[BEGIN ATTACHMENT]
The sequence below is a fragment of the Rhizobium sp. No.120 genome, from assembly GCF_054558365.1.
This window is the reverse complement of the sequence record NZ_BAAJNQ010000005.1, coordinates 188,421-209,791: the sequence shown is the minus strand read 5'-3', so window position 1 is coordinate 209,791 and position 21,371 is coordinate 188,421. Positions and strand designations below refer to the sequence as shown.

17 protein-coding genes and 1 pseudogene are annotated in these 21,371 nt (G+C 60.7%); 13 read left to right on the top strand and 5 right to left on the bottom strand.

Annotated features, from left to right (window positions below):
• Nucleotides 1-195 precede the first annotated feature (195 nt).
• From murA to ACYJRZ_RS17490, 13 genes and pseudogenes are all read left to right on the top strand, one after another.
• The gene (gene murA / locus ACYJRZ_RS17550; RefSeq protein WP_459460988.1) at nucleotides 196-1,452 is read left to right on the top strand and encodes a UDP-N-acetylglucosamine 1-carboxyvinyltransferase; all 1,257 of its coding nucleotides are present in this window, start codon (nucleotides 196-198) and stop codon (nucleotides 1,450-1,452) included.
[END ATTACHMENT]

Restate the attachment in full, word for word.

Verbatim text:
The sequence below is a fragment of the Rhizobium sp. No.120 genome, from assembly GCF_054558365.1.
This window is the reverse complement of the sequence record NZ_BAAJNQ010000005.1, coordinates 188,421-209,791: the sequence shown is the minus strand read 5'-3', so window position 1 is coordinate 209,791 and position 21,371 is coordinate 188,421. Positions and strand designations below refer to the sequence as shown.

17 protein-coding genes and 1 pseudogene are annotated in these 21,371 nt (G+C 60.7%); 13 read left to right on the top strand and 5 right to left on the bottom strand.

Annotated features, from left to right (window positions below):
• Nucleotides 1-195 precede the first annotated feature (195 nt).
• From murA to ACYJRZ_RS17490, 13 genes and pseudogenes are all read left to right on the top strand, one after another.
• The gene (gene murA / locus ACYJRZ_RS17550; RefSeq protein WP_459460988.1) at nucleotides 196-1,452 is read left to right on the top strand and encodes a UDP-N-acetylglucosamine 1-carboxyvinyltransferase; all 1,257 of its coding nucleotides are present in this window, start codon (nucleotides 196-198) and stop codon (nucleotides 1,450-1,452) included.